Then the epic collapse that spurred Green’s comments ensued.

On the final play of the third quarter with Arizona up 23-3, Cardinals quarterback Matt Leinart was stripped by defensive end Mark Anderson and safety Mike Brown scooped it up for a three-yard touchdown. The Cards played scared the entire fourth quarter and it cost them. With five minutes left in the fourth quarter, the great Brian Urlacher stripped the ball from running back Edgerrin James and cornerback Charles Tillman picked up the fumble and returned it 40 yards to cut the Cards lead to 23-17. Two minutes later the Cardinals offense was stopped again and forced to punt. That ball was punted to Devin Hester, who promptly returned it 83 yards to give the Bears the 24-23 lead. To add insult to injury, the Cards had one last chance but saw their kicker Neil Rackers (who led the NFL the previous season in field goal percentage) miss the game-winning 40-yard attempt.

While it has never gotten that bad since, the Cardinals have still struggled when it has come to playing the final game of the week. Over the past ten years, the Cardinals are 2-5 when playing on Monday nights, with wins coming only in 2008 (29-24 win over San Francisco) and in 2014 (18-17 win over San Diego). Interestingly enough, the other four losses have all come against the 49ers (20-17 in 2007, 24-9 in 2009, 27-6 in 2010, and 24-3 in 2012).

From all of that, I think one can see the importance of this week’s game for Arizona. The Cards are expected to destroy the 1-5 Ravens on national television and prove to the public that these are not the same old Cardinals. It’s a chance for them to show the public they are who we think they are (a Super Bowl contender).

The matchup heavily favors Arizona. The Ravens are both 27th in passing defense (286 yards per game) and turnover differential (-5). On the other side of the ball, only three teams have thrown the ball more than Baltimore (San Diego, Detroit and Houston), and the Ravens have already abandoned the running game before this season, which is a bad decision against Arizona’s ninth ranked pass defense (224 yards per game).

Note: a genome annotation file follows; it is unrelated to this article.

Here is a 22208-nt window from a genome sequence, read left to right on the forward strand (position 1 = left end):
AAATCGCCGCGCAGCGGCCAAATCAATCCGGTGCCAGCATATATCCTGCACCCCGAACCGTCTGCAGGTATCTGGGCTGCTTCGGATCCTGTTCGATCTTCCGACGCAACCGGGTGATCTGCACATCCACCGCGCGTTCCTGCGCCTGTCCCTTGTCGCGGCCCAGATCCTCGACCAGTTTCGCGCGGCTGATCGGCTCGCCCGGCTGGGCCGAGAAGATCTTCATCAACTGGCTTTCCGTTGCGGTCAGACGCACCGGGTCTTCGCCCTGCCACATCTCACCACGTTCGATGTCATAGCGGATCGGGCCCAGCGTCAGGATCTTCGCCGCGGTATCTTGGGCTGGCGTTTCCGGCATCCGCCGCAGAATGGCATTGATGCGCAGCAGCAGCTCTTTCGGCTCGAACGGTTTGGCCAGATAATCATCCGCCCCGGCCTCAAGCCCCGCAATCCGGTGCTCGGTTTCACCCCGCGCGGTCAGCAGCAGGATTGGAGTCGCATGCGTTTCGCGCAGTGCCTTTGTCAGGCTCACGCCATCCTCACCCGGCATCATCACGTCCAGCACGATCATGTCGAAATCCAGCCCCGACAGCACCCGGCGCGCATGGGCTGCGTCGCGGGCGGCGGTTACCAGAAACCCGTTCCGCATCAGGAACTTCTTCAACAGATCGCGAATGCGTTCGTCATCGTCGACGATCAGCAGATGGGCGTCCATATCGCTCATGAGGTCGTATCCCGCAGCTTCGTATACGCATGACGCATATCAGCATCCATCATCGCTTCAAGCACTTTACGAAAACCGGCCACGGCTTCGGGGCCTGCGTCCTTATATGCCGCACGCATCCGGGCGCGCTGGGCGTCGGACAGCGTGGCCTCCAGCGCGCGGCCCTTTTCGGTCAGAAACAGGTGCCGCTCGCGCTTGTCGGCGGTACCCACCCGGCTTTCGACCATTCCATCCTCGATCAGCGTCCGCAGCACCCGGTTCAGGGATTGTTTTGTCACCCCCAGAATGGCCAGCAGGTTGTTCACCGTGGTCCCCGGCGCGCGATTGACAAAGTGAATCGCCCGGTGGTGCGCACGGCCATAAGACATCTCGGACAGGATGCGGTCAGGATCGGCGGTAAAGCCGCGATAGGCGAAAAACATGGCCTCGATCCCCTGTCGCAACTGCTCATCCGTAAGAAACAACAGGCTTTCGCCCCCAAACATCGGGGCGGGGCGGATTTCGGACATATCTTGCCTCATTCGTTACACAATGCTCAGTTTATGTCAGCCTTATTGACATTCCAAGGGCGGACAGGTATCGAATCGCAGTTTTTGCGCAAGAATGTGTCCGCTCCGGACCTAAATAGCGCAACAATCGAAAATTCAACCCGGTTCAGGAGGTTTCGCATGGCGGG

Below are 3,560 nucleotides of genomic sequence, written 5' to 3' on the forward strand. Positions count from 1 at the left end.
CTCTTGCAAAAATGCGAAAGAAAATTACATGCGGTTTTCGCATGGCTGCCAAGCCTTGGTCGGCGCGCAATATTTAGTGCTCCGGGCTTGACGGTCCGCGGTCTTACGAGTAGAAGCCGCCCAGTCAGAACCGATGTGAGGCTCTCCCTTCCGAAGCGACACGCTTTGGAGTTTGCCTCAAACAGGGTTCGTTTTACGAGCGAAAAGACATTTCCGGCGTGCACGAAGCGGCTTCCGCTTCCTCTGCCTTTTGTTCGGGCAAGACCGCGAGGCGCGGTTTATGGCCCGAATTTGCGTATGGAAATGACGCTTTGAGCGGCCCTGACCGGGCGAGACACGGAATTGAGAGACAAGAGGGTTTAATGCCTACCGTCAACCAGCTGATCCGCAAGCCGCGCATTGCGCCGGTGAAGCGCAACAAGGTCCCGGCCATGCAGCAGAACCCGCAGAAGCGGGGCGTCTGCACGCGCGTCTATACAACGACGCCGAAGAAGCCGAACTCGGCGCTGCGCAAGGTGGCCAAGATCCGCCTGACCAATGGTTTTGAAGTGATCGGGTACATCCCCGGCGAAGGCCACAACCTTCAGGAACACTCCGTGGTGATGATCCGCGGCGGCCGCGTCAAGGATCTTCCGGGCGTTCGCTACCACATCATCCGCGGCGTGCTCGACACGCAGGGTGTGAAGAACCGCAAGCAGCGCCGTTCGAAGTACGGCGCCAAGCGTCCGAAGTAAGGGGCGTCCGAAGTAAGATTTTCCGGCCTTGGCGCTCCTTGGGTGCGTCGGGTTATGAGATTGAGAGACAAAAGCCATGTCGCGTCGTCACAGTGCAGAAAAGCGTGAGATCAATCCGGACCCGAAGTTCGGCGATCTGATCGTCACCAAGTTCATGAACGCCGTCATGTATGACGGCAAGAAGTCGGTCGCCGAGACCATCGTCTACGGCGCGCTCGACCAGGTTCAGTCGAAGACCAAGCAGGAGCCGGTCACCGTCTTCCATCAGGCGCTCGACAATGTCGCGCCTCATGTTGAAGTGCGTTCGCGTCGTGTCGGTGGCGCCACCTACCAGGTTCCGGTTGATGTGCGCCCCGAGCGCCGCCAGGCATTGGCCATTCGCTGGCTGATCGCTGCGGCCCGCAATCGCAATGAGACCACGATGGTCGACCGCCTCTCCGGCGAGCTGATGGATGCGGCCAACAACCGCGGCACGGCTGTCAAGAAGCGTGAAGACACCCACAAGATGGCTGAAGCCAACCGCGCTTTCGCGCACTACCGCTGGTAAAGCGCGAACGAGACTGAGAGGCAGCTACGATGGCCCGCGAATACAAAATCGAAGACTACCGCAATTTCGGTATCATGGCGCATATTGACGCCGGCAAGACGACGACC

The Cards SHOULD win this game easily but history dictates that this game will be much harder than expected. The Ravens are a proud team and while their season is probably over, that won’t stop them from trying to turn things around. It should be a fun one in the desert.

Prediction: Arizona 33, Baltimore 17

Fantasy Advice:

Carson Palmer, Larry Fitzgerald, and John Brown are must starts against one of the worst pass defenses in the NFL. The Ravens have allowed an average of 222 receiving yards against opposing wide receiver groups and have given up nine touchdowns. For the Ravens, I actually recommend Joe Flacco, who has the second most pass attempts in the NFL and will probably have to throw a lot again if the Ravens fall behind early. Just be weary of potential turnovers.

This week’s Thursday night pick:

  • Prediction: San Francisco 20, Seattle 17
  • Actual Score: Seattle 20, San Francisco 3